The news of the night for Minny, though, was Anthony Randolph.  He has been a fantasy curse the past couple of years, but one has to wonder what he’ll do under an established coach in Adelman.  After burning through Nellie, Mike D’Antoni, and Kurt Rambis, Randolph is on his last legs reputation-wise and with years of experience now, the potential (read: potential) for a step forward exists.  He scored 18 points on 6-of-10 shooting with a steal and a block last night, and with Adelman talking about lineup changes I like him as a speculative add in 12-team formats if you have dead weight. 


    And if I’m intrigued enough to burn some dead weight on Randolph, it goes without saying that I like Derrick Williams as a must-add player in 12-team leagues.  There will be a donut-hole like time this season when Beasley returns and Williams’ value will wane, but it seems like a minor nuisance with Williams’ arrow set to point up all year long. 




    John Wall hit just 3-of-12 shots and continued his slump last night, but is a prime buy-low candidate.  There is no conceivable circumstance other than injury in which he won’t improve his value.  Everything that could go wrong is going wrong in Washington right now.  Something will give.




    Jimmer Fredette got the start at shooting guard for Marcus Thornton (thigh bruise) on Tuesday, but vanished to hit just 2-of-7 shots for seven points, two rebounds, and three assists.  Thornton is day-to-day making the window short here, but I’m barely evaluating Jimmer until the Kings offense opens up a role for him, anyway.  There is a very real concern that he’s being frozen out by his teammates, even if it’s not being done emphatically.  My gut tells me he needs to be on the ball for the majority of his minutes for him to hold value this year.  There’s no add here in 12-team leagues. 


    J.J. Hickson struggled in his start with just three points and six rebounds, and as I’ve written a bunch here, until the Kings install an up-tempo offense run through a triumvirate of Jimmer, Tyreke Evans, and Isaiah Thomas you can expect up-and-down performances all year from the whole team.  They have no identity and no ball movement.  It’s science. 




    I’m not buying Evan Turner’s 16-10-8 line last night against the Kings, who are awful on defense.  Turner is going to be inconsistent as long as Lou Williams is the first banana off the bench, and then there’s that little Jodie Meeks problem, too. 




    Delonte West got busy with six points, 10 assists, and five steals in a start for Jason Kidd, and though Kidd is a safety net that West will never be, it’s interesting to see a playmaker at the one for the Mavs.  There’s nothing really to see here, though, as West’s value will go back in the tank when Kidd returns.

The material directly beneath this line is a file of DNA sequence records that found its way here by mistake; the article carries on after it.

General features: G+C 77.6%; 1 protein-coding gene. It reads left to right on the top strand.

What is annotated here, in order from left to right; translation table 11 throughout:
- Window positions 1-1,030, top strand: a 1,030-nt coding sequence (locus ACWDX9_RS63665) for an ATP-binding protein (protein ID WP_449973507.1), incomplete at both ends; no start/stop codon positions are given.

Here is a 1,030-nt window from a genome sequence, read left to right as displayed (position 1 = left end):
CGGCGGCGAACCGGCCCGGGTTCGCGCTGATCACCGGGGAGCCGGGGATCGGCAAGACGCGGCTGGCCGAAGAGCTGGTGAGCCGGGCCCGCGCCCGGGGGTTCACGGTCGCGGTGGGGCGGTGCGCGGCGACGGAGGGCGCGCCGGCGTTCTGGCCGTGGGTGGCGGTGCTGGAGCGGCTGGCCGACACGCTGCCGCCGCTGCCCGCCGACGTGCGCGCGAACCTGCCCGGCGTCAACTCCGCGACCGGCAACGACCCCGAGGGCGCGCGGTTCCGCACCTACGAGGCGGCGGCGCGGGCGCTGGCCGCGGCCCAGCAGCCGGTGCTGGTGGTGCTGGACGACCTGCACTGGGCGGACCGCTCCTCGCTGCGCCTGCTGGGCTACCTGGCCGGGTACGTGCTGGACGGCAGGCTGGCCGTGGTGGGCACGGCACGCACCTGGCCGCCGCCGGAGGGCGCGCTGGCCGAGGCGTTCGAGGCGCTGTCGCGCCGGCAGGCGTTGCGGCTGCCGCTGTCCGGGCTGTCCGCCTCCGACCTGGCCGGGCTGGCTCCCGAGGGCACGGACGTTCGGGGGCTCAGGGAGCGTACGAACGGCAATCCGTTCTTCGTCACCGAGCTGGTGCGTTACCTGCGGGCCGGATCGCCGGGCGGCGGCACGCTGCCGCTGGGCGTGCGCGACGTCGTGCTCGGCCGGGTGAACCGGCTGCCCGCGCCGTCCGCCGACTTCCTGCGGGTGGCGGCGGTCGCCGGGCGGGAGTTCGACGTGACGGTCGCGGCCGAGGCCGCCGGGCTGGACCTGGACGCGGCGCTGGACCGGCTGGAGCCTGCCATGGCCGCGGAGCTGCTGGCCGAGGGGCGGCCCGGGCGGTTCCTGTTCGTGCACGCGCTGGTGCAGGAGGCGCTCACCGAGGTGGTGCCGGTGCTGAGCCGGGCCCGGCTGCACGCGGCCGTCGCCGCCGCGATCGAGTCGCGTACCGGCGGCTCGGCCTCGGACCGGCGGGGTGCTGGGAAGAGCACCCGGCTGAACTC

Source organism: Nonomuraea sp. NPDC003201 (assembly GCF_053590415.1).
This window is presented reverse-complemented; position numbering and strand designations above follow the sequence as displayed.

Kobe Bryant hit 18-of-31 shots for a season-high 48 points with a full line last night.  Nothing has or will change on my stance with him, as I lead the ‘sell-high’ charge knowing full well he is destroying the stat sheet right now.  Adrian Wojnarowski wrote a lengthy piece about Kobe’s wrist, saying he’s one hit away from serious injury.  It’s basically a game of chicken right now for owners, with Kobe producing borderline Round 1 value in 8-cat leagues and fourth round value in 9-cat leagues.  My guess is that with his name value and the big lines that owners can pull a safer, less exciting asset in a trade.  Any player within two rounds of the aforementioned valuations that has an up arrow is perfect in my books. 




    Marreese Speights stepped into the starting PF spot for the Grizzlies, and cooled off some of the hype following his 17 and seven outing on Monday with just 10 points and one rebound last night.  He played 20 minutes and that’s a number that will slowly rise over the next week.  Speights is a wild card between the ears but has talent, and needs to get into shape.  Last night’s result fits right in with that assessment, and Speights needs at least a week from owners before cutting the cord. 




    Dwyane Wade’s foot went from minor nuisance to holy #$% real quick when the words ‘plantar fasciitis’ hit the wire, but he ended up playing and scoring a season-high 34 points with a full stat line.  He limped around throughout the game and this is an injury owners will obviously want to keep an eye on.  LeBron James said his ankle was at “80 percent” heading into last night, but you wouldn’t know it by his 26 points, 11 boards, and seven assists.  Neither guy should leave your lineup unless they’re declared ‘chained to a hospital bed.’ 




    Derrick Rose put a scare into owners after suffering what appeared to be an ankle injury, and then was reported to be turf toe.  Regardless he finished out the game and looked good doing it with 31 points on 11-of-22 shooting with 11 assists, four threes, a steal, and two blocks.  He added that he would play Wednesday against the Wizards, so there is some risk of a lesser workload.  Either way, disaster averted. 




    The Warriors have “a plan” for Stephen Curry’s ankle, after doctors determined that nothing was structurally wrong with it.  I wonder if step one is collect underpants. 




    Andray Blatche (shoulder) was a scratch and then he wasn’t, and eventually came off the bench while Trevor Booker started at PF and Chris Singleton started at SF.  The move reeks of Flip Saunders’ final stand, and while it produced a win, Saunders will need to win at a 7-of-10 clip for the next two weeks to keep his job – if he hasn’t lost it already.  All of this means that I wouldn’t put much stock in the lineup and rotations right now.  Blatche will need to truly piss off management to lose his starting job, which is unlikely, and at the small forward position Jan Vesely and Singleton will l! ikely share minutes with Rashard Lewis finding his way out as the season goes.  The only player here that I consider owning long-term is Blatche.